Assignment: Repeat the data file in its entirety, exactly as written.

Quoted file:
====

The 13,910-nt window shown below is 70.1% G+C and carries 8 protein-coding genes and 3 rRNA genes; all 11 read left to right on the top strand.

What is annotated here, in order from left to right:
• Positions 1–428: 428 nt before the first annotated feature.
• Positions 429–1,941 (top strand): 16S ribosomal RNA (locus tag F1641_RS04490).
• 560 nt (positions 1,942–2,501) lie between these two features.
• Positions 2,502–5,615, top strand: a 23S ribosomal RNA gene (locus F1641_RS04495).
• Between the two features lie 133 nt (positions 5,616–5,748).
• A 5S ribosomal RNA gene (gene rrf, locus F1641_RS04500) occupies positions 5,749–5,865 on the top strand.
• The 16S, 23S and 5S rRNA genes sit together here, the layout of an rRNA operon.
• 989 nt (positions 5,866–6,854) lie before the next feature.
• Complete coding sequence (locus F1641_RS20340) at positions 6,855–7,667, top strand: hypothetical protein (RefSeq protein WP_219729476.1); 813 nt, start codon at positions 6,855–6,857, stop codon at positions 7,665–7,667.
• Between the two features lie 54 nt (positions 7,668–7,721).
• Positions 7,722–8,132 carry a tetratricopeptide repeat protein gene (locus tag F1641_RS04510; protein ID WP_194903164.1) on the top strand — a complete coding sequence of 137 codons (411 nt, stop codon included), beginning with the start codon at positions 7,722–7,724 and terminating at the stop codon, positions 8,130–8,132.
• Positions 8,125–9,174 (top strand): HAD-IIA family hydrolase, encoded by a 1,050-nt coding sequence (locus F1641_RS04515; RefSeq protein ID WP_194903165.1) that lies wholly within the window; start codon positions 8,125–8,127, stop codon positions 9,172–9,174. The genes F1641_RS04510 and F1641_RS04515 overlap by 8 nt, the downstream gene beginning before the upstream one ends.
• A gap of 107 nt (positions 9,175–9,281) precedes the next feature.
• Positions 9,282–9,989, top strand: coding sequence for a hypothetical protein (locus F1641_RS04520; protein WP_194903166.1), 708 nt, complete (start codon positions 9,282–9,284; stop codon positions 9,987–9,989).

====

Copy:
The 13,910-nt window shown below is 70.1% G+C and carries 8 protein-coding genes and 3 rRNA genes; all 11 read left to right on the top strand.

What is annotated here, in order from left to right:
• Positions 1–428: 428 nt before the first annotated feature.
• Positions 429–1,941 (top strand): 16S ribosomal RNA (locus tag F1641_RS04490).
• 560 nt (positions 1,942–2,501) lie between these two features.
• Positions 2,502–5,615, top strand: a 23S ribosomal RNA gene (locus F1641_RS04495).
• Between the two features lie 133 nt (positions 5,616–5,748).
• A 5S ribosomal RNA gene (gene rrf, locus F1641_RS04500) occupies positions 5,749–5,865 on the top strand.
• The 16S, 23S and 5S rRNA genes sit together here, the layout of an rRNA operon.
• 989 nt (positions 5,866–6,854) lie before the next feature.
• Complete coding sequence (locus F1641_RS20340) at positions 6,855–7,667, top strand: hypothetical protein (RefSeq protein WP_219729476.1); 813 nt, start codon at positions 6,855–6,857, stop codon at positions 7,665–7,667.
• Between the two features lie 54 nt (positions 7,668–7,721).
• Positions 7,722–8,132 carry a tetratricopeptide repeat protein gene (locus tag F1641_RS04510; protein ID WP_194903164.1) on the top strand — a complete coding sequence of 137 codons (411 nt, stop codon included), beginning with the start codon at positions 7,722–7,724 and terminating at the stop codon, positions 8,130–8,132.
• Positions 8,125–9,174 (top strand): HAD-IIA family hydrolase, encoded by a 1,050-nt coding sequence (locus F1641_RS04515; RefSeq protein ID WP_194903165.1) that lies wholly within the window; start codon positions 8,125–8,127, stop codon positions 9,172–9,174. The genes F1641_RS04510 and F1641_RS04515 overlap by 8 nt, the downstream gene beginning before the upstream one ends.
• A gap of 107 nt (positions 9,175–9,281) precedes the next feature.
• Positions 9,282–9,989, top strand: coding sequence for a hypothetical protein (locus F1641_RS04520; protein WP_194903166.1), 708 nt, complete (start codon positions 9,282–9,284; stop codon positions 9,987–9,989).